The News Service
September 10-11, 2004
Watson Institute To Present Symposium, Exhibit on Global Networks
The Watson Institute for International Studies will host a symposium, “The Power and Pathology of Networks,” as part of its Information Technology, War and Peace Project, Friday and Saturday, Sept. 10-11, 2004. Public radio commentator Christopher Lydon will moderate the opening session on Sept. 10 at 1:30 p.m. The symposium is free and open to the public, except where an admission fee is noted.
PROVIDENCE, R.I. — The Watson Institute for International Studies will host a symposium, “The Power and Pathology of Networks,” Friday and Saturday, Sept. 10-11, 2004. The program, part of the Institute’s Information Technology, War and Peace (InfoTechWarPeace) Project, is free except where noted and is open to the public.
As the title suggests, participants in the symposium will examine the potential for global networks to create harm as well as benefit, with important implications for security. The program will open with a roundtable session on “Network Powers and Pathologies,” featuring public radio radio personality Christopher Lydon as moderator and notable network experts from the military, business, arts and dot-com worlds. The session is set for 1:30 to 3:15 p.m. on Sept. 10 in Brown’s Leeds Theatre, 77 Waterman St. During the two days, network theorists, media critics, industry experts, social scientists and artists will:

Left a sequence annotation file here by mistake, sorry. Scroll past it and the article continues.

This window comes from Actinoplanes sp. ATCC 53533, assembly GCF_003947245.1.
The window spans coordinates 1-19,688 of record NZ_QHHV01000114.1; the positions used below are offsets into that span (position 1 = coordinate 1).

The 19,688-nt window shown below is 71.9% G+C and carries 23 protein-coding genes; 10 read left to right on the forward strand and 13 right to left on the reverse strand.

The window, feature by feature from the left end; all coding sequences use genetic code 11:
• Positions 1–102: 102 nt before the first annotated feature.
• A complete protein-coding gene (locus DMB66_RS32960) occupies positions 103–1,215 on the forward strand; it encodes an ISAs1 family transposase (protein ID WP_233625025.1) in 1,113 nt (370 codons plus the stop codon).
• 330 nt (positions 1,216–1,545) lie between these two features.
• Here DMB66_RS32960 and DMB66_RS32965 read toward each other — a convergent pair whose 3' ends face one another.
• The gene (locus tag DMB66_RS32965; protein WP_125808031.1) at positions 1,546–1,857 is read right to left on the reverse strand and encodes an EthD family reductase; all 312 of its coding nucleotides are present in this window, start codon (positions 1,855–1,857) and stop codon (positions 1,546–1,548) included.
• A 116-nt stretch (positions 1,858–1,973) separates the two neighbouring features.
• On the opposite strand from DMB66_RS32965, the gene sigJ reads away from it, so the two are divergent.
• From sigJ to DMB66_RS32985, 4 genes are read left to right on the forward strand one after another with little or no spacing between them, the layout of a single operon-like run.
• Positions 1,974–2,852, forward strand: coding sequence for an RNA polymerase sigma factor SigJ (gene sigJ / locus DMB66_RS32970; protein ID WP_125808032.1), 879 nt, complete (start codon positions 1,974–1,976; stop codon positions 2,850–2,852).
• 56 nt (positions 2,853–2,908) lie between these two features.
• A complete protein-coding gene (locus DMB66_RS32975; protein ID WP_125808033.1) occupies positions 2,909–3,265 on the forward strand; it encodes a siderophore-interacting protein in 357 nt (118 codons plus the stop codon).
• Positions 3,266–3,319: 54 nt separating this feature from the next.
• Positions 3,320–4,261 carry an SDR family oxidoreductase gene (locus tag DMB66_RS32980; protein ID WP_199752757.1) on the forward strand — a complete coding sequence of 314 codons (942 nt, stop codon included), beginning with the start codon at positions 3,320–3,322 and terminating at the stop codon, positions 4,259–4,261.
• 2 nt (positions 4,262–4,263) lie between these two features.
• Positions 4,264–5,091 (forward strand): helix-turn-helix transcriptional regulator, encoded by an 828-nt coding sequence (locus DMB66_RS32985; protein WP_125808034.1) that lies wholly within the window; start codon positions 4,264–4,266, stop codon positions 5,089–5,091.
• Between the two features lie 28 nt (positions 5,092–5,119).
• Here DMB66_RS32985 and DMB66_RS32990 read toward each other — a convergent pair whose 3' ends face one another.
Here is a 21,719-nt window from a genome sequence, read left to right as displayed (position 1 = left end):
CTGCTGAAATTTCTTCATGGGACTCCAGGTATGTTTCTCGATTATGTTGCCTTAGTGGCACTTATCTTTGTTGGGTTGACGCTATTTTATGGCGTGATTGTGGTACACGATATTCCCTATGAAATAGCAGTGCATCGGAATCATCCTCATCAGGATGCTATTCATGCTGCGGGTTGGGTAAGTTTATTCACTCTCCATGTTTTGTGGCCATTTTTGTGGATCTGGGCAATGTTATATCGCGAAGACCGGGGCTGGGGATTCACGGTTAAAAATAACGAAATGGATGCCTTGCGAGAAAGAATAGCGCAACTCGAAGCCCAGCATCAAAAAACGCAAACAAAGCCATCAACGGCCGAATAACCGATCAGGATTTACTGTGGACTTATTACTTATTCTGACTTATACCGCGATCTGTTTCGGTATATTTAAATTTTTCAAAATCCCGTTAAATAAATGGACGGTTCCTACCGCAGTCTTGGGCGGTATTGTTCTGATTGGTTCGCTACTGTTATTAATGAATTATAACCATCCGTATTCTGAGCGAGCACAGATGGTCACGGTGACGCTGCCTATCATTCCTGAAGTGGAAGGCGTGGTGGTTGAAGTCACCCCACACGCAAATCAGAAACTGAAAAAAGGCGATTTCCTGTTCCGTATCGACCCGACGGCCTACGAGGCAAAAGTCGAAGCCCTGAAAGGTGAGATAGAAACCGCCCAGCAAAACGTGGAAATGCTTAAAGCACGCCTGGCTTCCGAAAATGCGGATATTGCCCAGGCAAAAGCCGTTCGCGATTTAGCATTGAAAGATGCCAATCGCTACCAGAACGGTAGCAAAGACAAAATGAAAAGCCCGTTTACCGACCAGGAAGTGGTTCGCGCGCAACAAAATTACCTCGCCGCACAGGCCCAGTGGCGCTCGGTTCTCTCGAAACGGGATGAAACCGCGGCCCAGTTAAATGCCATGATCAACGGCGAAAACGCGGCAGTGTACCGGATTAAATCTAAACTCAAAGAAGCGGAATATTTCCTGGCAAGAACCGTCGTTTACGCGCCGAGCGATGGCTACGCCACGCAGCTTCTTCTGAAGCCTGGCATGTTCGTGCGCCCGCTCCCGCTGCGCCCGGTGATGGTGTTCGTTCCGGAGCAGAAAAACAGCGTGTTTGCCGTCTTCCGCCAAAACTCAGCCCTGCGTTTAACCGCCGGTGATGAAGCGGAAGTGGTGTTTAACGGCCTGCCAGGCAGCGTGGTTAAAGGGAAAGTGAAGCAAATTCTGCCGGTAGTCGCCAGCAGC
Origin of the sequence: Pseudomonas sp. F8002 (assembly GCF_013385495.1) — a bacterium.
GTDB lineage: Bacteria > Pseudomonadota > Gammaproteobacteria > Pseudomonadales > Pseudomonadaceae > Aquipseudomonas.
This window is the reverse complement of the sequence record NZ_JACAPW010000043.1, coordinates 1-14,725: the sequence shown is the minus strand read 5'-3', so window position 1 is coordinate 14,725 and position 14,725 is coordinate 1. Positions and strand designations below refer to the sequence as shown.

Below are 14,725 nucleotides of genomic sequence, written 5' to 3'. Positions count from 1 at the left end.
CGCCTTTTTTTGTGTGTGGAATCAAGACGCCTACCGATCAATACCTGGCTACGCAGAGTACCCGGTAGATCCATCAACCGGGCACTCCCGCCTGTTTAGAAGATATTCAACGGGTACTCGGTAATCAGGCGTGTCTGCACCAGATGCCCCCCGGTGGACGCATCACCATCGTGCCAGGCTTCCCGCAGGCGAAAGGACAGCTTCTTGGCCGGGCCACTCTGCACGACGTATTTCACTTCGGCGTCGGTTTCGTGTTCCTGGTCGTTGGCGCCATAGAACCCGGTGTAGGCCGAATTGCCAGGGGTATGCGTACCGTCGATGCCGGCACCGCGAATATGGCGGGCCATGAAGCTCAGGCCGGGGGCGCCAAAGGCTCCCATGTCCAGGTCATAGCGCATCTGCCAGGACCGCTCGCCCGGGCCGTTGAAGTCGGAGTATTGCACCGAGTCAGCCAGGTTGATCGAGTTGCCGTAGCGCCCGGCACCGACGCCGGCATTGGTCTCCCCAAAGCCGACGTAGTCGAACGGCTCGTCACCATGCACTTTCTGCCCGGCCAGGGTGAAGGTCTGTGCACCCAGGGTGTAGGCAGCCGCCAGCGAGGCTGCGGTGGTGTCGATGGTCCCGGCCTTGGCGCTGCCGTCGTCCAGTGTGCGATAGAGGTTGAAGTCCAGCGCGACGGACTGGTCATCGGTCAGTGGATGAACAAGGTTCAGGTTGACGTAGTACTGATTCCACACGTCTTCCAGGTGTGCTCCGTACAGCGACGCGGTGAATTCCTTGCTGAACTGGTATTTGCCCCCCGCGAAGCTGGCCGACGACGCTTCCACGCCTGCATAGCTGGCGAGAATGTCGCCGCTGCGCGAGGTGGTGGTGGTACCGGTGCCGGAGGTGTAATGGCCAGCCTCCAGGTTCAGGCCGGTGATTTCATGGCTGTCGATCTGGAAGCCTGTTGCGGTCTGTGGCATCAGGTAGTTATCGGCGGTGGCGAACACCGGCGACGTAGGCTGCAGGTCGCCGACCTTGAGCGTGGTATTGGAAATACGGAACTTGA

As part of the symposium program, the Watson Institute will observe the third anniversary of the terrorist attacks on the World Trade Center and Pentagon with a screening of After 9/11 at the Avon Cinema, 260 Thayer St., on Saturday, Sept. 11, at 5:30 p.m. Produced by the InfoTechWarPeace Project, this innovative documentary tracks the emergence of an Age of InfoTerror from the 9/11 attacks to the war with Iraq. Tickets are $6 at the door.
In conjunction with the symposium, the Watson Institute will also host an international multimedia exhibition titled “I love you [rev.eng],” which will open Sept. 10 and remain on display through Oct. 4. The exhibition considers the phenomenon of computer viruses and computer security through unique multimedia installations, visualizing processes normally hidden within the black box of a computer. There will be an opening reception with Franziska Nori, the exhibition curator and director of digitalcraft.org, on Sept. 10 from 5:30 to 7 p.m. at the Watson, 111 Thayer St.
Earlier versions of “I love you [rev.eng]” received wide acclaim across Europe after showings at the Museum of Applied Arts in Frankfurt, Germany (2002) and the transmediale.03 in Berlin, Germany (2003). After its appearance at the Watson Institute, the exhibition will travel to the Museum for Communication in Copenhagen, Denmark.
The symposium and the accompanying exhibition are the inaugural events for InfoTechWarPeace’s year-long investigation into the global risks of interconnectivity and new forms of global governance to identify, manage and reduce those risks. Throughout the academic year, the project will sponsor a series of seminars, keynote lectures and Web interventions. The symposium and exhibition have been funded through the support of the Ford Foundation, Carnegie Foundation, Cisco Systems and the Malcolm S. Forbes Center for Research in Culture and Media Studies.
For a full schedule of events, biographies of participating exhibition artists and a documentary trailer, visit www.infopeace.org or www.watsoninstitute.org or call (401) 863-2809. For more information about the work of InfoTechWarPeace, visit www.infopeace.org or contact Annick Wibben at Annick_Wibben@brown.edu or by phone at (401) 863-3473.